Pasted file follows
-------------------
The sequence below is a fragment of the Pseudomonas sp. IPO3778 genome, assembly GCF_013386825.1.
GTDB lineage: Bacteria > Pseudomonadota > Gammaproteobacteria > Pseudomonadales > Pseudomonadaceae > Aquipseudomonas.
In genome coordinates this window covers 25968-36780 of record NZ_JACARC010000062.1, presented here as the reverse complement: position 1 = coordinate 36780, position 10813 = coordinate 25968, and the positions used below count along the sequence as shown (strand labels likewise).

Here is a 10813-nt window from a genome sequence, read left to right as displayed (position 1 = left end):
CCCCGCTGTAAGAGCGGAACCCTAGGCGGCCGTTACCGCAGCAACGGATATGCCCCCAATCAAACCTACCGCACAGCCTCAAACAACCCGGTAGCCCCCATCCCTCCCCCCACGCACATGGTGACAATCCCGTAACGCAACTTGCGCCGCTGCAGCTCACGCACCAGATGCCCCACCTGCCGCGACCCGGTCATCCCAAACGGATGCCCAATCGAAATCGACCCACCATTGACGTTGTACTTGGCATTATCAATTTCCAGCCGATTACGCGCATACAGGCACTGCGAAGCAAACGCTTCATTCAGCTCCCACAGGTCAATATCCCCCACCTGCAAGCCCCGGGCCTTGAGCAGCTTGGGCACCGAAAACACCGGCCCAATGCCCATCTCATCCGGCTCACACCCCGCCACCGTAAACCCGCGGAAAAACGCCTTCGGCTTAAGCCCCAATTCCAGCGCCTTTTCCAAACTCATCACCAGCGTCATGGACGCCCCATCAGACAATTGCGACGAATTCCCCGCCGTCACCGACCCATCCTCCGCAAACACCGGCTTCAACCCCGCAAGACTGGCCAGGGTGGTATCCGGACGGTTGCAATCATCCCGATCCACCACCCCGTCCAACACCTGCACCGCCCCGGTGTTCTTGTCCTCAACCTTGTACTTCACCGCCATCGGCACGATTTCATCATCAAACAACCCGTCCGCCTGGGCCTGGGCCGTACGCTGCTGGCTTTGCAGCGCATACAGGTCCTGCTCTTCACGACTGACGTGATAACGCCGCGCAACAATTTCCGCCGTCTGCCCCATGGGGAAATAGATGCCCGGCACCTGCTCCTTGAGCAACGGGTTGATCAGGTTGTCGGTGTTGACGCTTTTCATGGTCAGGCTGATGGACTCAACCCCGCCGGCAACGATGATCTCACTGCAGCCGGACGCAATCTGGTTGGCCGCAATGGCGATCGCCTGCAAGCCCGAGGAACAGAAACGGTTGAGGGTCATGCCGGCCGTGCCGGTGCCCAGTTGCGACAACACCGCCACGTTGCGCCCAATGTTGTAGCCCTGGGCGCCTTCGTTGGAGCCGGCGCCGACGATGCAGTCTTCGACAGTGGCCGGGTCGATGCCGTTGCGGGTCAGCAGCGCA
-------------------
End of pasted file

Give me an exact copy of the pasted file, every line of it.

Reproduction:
The sequence below is a fragment of the Pseudomonas sp. IPO3778 genome, assembly GCF_013386825.1.
GTDB lineage: Bacteria > Pseudomonadota > Gammaproteobacteria > Pseudomonadales > Pseudomonadaceae > Aquipseudomonas.
In genome coordinates this window covers 25968-36780 of record NZ_JACARC010000062.1, presented here as the reverse complement: position 1 = coordinate 36780, position 10813 = coordinate 25968, and the positions used below count along the sequence as shown (strand labels likewise).

Here is a 10813-nt window from a genome sequence, read left to right as displayed (position 1 = left end):
CCCCGCTGTAAGAGCGGAACCCTAGGCGGCCGTTACCGCAGCAACGGATATGCCCCCAATCAAACCTACCGCACAGCCTCAAACAACCCGGTAGCCCCCATCCCTCCCCCCACGCACATGGTGACAATCCCGTAACGCAACTTGCGCCGCTGCAGCTCACGCACCAGATGCCCCACCTGCCGCGACCCGGTCATCCCAAACGGATGCCCAATCGAAATCGACCCACCATTGACGTTGTACTTGGCATTATCAATTTCCAGCCGATTACGCGCATACAGGCACTGCGAAGCAAACGCTTCATTCAGCTCCCACAGGTCAATATCCCCCACCTGCAAGCCCCGGGCCTTGAGCAGCTTGGGCACCGAAAACACCGGCCCAATGCCCATCTCATCCGGCTCACACCCCGCCACCGTAAACCCGCGGAAAAACGCCTTCGGCTTAAGCCCCAATTCCAGCGCCTTTTCCAAACTCATCACCAGCGTCATGGACGCCCCATCAGACAATTGCGACGAATTCCCCGCCGTCACCGACCCATCCTCCGCAAACACCGGCTTCAACCCCGCAAGACTGGCCAGGGTGGTATCCGGACGGTTGCAATCATCCCGATCCACCACCCCGTCCAACACCTGCACCGCCCCGGTGTTCTTGTCCTCAACCTTGTACTTCACCGCCATCGGCACGATTTCATCATCAAACAACCCGTCCGCCTGGGCCTGGGCCGTACGCTGCTGGCTTTGCAGCGCATACAGGTCCTGCTCTTCACGACTGACGTGATAACGCCGCGCAACAATTTCCGCCGTCTGCCCCATGGGGAAATAGATGCCCGGCACCTGCTCCTTGAGCAACGGGTTGATCAGGTTGTCGGTGTTGACGCTTTTCATGGTCAGGCTGATGGACTCAACCCCGCCGGCAACGATGATCTCACTGCAGCCGGACGCAATCTGGTTGGCCGCAATGGCGATCGCCTGCAAGCCCGAGGAACAGAAACGGTTGAGGGTCATGCCGGCCGTGCCGGTGCCCAGTTGCGACAACACCGCCACGTTGCGCCCAATGTTGTAGCCCTGGGCGCCTTCGTTGGAGCCGGCGCCGACGATGCAGTCTTCGACAGTGGCCGGGTCGATGCCGTTGCGGGTCAGCAGCGCA